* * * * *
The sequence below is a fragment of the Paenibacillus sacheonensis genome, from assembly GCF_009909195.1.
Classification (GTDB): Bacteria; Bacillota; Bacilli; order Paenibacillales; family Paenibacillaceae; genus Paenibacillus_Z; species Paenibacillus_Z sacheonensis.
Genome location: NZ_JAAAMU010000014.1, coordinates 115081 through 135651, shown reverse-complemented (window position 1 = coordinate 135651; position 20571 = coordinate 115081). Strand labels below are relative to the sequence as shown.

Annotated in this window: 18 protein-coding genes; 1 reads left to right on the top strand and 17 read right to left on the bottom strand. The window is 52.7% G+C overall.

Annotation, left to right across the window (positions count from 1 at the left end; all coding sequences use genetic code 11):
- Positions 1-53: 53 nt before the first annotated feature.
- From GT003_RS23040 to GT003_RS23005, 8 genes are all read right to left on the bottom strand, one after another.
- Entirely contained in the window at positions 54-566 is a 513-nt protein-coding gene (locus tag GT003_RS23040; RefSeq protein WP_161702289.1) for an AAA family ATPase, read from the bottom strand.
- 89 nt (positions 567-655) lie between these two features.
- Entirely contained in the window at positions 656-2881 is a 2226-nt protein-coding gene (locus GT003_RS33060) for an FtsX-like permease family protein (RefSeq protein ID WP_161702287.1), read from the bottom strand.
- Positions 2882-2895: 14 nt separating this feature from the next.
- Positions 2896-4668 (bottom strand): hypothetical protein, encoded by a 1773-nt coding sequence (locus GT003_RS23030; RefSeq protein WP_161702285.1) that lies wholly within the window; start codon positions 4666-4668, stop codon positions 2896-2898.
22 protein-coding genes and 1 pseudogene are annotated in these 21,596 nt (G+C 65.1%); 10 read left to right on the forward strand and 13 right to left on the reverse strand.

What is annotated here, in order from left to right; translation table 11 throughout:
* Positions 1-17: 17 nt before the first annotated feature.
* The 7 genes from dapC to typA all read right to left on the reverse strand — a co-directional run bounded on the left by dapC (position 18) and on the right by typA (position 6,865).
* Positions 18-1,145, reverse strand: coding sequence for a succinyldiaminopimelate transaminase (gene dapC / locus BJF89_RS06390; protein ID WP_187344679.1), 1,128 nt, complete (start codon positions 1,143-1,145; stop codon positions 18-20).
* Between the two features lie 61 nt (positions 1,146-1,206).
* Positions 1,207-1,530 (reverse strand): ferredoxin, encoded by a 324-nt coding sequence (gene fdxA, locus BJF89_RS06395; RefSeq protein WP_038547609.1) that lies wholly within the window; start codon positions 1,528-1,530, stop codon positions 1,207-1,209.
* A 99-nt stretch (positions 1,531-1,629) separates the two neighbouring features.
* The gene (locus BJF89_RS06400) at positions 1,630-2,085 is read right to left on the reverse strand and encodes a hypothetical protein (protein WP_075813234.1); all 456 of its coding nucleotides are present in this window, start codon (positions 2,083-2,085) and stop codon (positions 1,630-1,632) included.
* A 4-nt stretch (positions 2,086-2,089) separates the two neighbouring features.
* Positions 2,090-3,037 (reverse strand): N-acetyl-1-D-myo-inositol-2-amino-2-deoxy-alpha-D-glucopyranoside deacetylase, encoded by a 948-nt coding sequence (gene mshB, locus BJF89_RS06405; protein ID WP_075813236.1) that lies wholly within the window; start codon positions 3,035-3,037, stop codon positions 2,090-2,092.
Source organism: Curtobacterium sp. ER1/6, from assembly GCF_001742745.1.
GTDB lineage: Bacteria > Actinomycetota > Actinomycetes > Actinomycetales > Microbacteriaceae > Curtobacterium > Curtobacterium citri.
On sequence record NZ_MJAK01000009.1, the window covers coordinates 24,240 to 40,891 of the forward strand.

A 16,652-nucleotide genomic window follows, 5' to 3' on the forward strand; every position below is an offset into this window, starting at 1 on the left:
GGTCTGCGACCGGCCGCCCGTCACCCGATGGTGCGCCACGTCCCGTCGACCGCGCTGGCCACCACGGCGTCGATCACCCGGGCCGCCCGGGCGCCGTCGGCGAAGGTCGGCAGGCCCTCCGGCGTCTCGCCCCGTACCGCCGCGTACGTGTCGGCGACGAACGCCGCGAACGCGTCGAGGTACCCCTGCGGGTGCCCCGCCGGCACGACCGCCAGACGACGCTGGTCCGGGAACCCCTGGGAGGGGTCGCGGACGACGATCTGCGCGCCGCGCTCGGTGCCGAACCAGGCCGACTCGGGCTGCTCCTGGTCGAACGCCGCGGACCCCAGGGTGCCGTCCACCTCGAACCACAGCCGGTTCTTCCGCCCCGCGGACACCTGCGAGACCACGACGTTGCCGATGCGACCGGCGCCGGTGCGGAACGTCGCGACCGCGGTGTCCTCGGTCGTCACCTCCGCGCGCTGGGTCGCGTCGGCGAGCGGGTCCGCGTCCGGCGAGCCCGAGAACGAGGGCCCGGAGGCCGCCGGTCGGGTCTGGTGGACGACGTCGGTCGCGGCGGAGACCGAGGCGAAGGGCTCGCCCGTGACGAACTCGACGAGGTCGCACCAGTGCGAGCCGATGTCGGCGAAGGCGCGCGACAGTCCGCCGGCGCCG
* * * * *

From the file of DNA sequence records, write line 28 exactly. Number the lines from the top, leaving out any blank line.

GGTCTGCGACCGGCCGCCCGTCACCCGATGGTGCGCCACGTCCCGTCGACCGCGCTGGCCACCACGGCGTCGATCACCCGGGCCGCCCGGGCGCCGTCGGCGAAGGTCGGCAGGCCCTCCGGCGTCTCGCCCCGTACCGCCGCGTACGTGTCGGCGACGAACGCCGCGAACGCGTCGAGGTACCCCTGCGGGTGCCCCGCCGGCACGACCGCCAGACGACGCTGGTCCGGGAACCCCTGGGAGGGGTCGCGGACGACGATCTGCGCGCCGCGCTCGGTGCCGAACCAGGCCGACTCGGGCTGCTCCTGGTCGAACGCCGCGGACCCCAGGGTGCCGTCCACCTCGAACCACAGCCGGTTCTTCCGCCCCGCGGACACCTGCGAGACCACGACGTTGCCGATGCGACCGGCGCCGGTGCGGAACGTCGCGACCGCGGTGTCCTCGGTCGTCACCTCCGCGCGCTGGGTCGCGTCGGCGAGCGGGTCCGCGTCCGGCGAGCCCGAGAACGAGGGCCCGGAGGCCGCCGGTCGGGTCTGGTGGACGACGTCGGTCGCGGCGGAGACCGAGGCGAAGGGCTCGCCCGTGACGAACTCGACGAGGTCGCACCAGTGCGAGCCGATGTCGGCGAAGGCGCGCGACAGTCCGCCGGCGCCG